Your compressor pumps refrigerant from the outdoor unit (condenser) to the indoor unit (evaporator). During this stage, the refrigerant is a cold liquid that absorbs heat from inside your home.
As it collects more and more heat, the liquid refrigerant begins to turn into a vapor. Once it contains as much heat as it can hold, the (now vapor) refrigerant travels back towards your compressor, bringing the heat with it and away from your home.
Once the vapor refrigerant arrives back at your outdoor unit, your compressor sucks in the refrigerant and heats the refrigerant up even more until it’s a superheated gas.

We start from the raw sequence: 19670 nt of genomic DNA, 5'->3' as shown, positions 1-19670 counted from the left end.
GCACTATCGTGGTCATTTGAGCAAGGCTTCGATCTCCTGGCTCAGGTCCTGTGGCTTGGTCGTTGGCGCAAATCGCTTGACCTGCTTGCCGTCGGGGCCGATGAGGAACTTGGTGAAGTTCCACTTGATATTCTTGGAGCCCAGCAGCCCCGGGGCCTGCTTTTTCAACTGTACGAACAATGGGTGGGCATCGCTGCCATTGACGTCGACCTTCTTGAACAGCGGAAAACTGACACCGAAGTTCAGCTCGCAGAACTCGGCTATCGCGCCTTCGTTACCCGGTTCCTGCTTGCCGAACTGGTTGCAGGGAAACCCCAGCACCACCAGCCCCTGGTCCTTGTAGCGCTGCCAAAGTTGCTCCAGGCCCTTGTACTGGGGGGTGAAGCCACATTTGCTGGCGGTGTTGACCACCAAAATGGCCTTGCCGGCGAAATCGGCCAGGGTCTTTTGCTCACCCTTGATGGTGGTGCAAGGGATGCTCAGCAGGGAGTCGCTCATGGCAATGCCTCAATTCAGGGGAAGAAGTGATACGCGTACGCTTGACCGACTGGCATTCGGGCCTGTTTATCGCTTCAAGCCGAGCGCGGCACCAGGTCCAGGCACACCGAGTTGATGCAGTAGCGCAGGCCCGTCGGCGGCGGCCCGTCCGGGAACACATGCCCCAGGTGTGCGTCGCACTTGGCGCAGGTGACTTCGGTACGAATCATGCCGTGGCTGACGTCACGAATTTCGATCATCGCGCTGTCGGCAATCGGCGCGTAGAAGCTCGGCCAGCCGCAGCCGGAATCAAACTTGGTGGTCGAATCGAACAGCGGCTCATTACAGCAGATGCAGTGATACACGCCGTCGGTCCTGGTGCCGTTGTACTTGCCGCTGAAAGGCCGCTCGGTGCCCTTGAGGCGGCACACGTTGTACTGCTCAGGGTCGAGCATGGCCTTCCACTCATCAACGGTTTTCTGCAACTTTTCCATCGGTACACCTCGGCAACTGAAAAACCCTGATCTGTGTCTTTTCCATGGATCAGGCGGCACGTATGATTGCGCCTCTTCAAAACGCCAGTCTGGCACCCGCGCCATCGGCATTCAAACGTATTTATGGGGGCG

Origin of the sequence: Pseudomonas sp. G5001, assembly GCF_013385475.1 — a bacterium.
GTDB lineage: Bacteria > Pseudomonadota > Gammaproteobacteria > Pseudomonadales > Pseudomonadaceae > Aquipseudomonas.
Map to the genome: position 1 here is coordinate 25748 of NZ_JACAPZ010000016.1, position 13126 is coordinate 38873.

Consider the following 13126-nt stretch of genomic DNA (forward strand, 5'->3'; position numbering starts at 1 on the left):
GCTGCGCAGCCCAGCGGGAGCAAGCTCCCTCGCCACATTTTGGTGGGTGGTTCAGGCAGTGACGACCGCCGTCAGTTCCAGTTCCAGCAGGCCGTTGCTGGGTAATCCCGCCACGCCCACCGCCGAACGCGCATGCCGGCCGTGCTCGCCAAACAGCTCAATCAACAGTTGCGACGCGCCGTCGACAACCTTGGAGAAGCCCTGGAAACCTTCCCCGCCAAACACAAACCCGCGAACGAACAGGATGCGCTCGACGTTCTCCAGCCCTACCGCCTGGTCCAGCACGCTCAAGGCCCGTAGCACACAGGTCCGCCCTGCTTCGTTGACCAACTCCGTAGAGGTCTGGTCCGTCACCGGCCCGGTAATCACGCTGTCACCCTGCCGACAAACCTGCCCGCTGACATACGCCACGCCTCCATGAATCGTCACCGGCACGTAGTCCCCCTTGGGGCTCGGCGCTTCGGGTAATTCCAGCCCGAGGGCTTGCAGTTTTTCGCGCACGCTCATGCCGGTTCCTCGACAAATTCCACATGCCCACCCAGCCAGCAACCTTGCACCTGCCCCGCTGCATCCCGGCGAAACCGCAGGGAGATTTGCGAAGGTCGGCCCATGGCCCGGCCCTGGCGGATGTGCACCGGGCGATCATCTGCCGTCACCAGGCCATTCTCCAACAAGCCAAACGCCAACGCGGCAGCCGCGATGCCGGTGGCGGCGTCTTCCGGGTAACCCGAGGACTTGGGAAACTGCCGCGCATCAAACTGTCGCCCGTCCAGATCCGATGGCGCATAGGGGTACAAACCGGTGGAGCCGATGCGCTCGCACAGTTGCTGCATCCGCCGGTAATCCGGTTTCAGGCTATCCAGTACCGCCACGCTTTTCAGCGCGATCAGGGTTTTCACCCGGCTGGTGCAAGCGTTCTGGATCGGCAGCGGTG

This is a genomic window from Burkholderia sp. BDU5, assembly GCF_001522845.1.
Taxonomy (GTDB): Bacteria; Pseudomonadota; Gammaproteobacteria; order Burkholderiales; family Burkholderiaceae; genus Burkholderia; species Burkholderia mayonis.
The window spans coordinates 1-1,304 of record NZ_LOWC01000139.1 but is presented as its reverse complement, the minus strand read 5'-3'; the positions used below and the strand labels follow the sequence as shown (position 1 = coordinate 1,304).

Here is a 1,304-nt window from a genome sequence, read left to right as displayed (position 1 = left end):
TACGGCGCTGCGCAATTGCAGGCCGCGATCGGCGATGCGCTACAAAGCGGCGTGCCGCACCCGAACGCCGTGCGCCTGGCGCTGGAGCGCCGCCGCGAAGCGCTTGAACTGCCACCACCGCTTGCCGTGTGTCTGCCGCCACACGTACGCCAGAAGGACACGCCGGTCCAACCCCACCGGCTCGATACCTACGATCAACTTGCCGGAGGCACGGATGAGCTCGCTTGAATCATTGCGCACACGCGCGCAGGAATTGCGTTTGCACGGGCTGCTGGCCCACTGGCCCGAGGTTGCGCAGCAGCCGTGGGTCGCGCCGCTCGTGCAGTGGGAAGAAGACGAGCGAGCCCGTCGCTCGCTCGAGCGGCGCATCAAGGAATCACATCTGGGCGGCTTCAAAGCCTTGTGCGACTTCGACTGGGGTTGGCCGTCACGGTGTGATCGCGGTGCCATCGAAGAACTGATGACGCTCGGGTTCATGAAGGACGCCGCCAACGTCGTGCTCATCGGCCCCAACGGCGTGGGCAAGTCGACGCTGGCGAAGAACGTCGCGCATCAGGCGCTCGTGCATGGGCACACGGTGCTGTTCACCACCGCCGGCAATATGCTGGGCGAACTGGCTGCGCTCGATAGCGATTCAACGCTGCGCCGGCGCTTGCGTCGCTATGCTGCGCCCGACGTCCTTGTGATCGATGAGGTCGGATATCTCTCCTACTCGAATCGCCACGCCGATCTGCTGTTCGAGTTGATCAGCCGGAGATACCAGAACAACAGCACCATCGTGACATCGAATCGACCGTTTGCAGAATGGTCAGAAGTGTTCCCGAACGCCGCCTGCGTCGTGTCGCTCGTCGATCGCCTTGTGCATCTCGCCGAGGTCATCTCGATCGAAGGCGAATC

And because heat naturally moves to colder spaces, that super hot refrigerant can dump a lot of its heat into the cooler outdoor air. As it loses more and more heat, the refrigerant turns back into a liquid.
When the refrigerant loses most of its heat, your compressor sends it right back to your indoor unit to repeat the process until your home is cooled to your desired temperature.
Most common problem: Over heat and bad winding or even bad installation such as over charge or undercharge the compressor